State Election RecapThis election cycle saw gubernatorial elections held in 36 states and 3 territories, with 31 incumbent Governors running for re-election.

There were no major shakeups or surprises on the gubernatorial side, with only three governorships changing parties. Two flips came in Maryland and Massachusetts, where Democrats Wes Moore and Maura Healey, respectively, replaced outgoing moderate Republican governors. The third flip came from Nevada, where outgoing Governor Steve Sisolak was unseated by Republican Joe Lombardo, a Las Vegas Sheriff. For now, they remain the only three flips on the governor map. But that can still change, as two races have not announced a winner yet: Alaska and Arizona.  

There were also several historic firsts this gubernatorial election. Maura Healey has been elected the first openly gay governor and the first woman to hold the seat in Massachusetts. In Maryland, Wes Moore will become the first black Governor of the state. Republican Sarah Huckabee Sanders will be the first woman elected governor of Arkansas, winning the office her father previously held for over a decade. Republicans are now projected to control 25 governors’ mansions to Democrats’ 23.  

Mirroring the gubernatorial races, there proved to be no shocking upsets in the state legislature races. Looking at AEM target states for 2023, there were no flips in any of the state chambers. Instead, the races decided whether the parties would enjoy a supermajority.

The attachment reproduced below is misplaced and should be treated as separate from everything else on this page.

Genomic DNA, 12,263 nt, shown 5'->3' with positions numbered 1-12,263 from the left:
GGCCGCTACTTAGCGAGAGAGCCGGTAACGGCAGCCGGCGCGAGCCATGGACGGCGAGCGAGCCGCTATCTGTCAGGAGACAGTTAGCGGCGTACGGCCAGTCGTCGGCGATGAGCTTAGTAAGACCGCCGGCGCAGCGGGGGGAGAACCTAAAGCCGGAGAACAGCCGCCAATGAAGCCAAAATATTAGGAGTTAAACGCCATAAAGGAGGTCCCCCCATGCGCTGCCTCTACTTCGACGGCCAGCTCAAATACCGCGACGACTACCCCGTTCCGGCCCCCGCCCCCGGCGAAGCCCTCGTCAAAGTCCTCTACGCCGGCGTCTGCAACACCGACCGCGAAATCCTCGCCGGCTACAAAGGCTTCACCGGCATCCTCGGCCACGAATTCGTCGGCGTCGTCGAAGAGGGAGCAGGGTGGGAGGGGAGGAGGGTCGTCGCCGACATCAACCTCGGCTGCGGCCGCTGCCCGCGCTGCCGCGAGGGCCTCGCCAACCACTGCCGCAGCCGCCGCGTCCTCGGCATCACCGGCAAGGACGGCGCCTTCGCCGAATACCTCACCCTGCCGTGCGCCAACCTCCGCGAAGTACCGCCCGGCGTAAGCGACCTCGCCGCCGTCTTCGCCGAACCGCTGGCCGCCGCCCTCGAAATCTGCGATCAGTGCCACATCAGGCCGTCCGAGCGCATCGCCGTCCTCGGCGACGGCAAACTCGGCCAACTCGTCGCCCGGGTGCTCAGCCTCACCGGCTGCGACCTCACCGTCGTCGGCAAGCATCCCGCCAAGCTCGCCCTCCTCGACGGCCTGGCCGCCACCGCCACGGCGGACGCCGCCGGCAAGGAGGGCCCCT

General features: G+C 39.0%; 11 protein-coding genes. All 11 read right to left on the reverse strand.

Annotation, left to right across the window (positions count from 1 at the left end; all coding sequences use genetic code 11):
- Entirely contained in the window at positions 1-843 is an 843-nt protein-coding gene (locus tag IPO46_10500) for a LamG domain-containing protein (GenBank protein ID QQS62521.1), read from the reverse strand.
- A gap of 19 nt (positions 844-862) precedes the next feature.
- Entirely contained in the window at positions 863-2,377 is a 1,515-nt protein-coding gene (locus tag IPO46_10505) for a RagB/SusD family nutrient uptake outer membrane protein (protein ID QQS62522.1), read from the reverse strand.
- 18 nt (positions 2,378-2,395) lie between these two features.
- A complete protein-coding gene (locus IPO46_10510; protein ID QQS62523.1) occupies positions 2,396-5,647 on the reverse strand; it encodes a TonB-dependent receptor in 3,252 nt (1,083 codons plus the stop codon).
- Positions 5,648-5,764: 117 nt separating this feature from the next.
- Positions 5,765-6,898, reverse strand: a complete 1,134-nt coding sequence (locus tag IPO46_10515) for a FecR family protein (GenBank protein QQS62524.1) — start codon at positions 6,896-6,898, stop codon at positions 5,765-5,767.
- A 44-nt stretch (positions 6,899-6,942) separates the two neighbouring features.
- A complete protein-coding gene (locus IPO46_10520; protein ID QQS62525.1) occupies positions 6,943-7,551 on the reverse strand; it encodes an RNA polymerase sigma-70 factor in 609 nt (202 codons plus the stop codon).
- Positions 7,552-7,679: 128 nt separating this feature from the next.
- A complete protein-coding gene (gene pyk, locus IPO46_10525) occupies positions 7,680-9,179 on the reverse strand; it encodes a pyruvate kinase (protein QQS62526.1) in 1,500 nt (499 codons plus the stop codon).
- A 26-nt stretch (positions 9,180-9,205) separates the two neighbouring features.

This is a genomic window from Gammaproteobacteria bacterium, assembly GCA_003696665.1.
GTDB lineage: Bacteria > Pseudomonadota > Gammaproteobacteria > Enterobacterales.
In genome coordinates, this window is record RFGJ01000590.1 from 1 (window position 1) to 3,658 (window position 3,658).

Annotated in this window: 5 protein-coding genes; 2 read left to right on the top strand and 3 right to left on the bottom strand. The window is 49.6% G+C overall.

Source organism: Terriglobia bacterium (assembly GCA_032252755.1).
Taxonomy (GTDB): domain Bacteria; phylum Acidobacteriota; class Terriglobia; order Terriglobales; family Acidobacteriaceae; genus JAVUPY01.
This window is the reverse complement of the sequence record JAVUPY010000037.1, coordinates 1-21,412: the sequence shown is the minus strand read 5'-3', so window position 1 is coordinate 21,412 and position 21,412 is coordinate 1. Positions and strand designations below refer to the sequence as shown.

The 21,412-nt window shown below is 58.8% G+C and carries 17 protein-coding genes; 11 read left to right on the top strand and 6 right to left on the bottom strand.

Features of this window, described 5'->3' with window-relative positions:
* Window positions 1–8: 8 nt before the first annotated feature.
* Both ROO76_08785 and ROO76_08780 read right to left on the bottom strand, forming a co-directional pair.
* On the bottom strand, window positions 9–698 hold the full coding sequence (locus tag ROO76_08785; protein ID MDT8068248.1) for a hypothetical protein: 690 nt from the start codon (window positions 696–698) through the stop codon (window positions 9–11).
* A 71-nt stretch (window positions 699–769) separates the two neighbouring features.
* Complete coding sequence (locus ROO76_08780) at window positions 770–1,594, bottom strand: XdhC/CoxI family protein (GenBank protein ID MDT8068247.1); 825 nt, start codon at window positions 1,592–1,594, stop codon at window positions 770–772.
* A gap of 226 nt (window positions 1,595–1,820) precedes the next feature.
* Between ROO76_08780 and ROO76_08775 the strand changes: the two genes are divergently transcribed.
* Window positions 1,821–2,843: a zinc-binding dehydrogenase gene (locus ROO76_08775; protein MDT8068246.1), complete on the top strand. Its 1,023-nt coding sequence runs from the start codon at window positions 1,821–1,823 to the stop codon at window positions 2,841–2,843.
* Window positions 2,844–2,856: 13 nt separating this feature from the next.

In Illinois, Democrats managed to easily maintain control of both statehouse chambers while making state history. In January, a record number ofDemocrats are set to be sworn in as state representatives in the Illinois House, giving Speaker Emanuel “Chris” Welch a supermajority. Aided by a newly drawn map of district boundaries, Welch’s Democrats say they racked up wins in as many as 77, and possibly 78, of the House’s 118 seats. Democrats also won a supermajority in the Senate, continuing Democrats rule of both chambers since 2003.  

The election in Kentucky also resulted in supermajority in the House. Two state House incumbent Democrats in south Louisville were defeated in Kentucky's election, as Republicans appear to have flipped a net five seats statewide to gain an even more dominant 80-seat supermajority in the chamber. Republicans also flipped one Senate seat where Democrats did not field a challenger, giving the party 31 seats in that chamber.

In Wisconsin, Republicans maintained control of both chambers, Wisconsin Democrats scored a major victory when they staved off Republican hopes to win supermajorities that would have allowed them to legislate without fear of vetoes by a Democratic governor. The Democrats remain a feeble minority in heavily gerrymandered Wisconsin, but they just managed to retain enough seats to prevent Republicans from the two-thirds majorities that could have overridden the vetoes that Gov. Tony Evers used frequently in his first term. 

While many of the state chambers remain highly partisan, AEM will continue to work with both sides of the aisle in every state to support pro-manufacturing policies. If you have any questions or would like to know more about the outcomes of state elections, please reach out to Stephanie See or Chelsea Jerominski at advocacy@aem.org.

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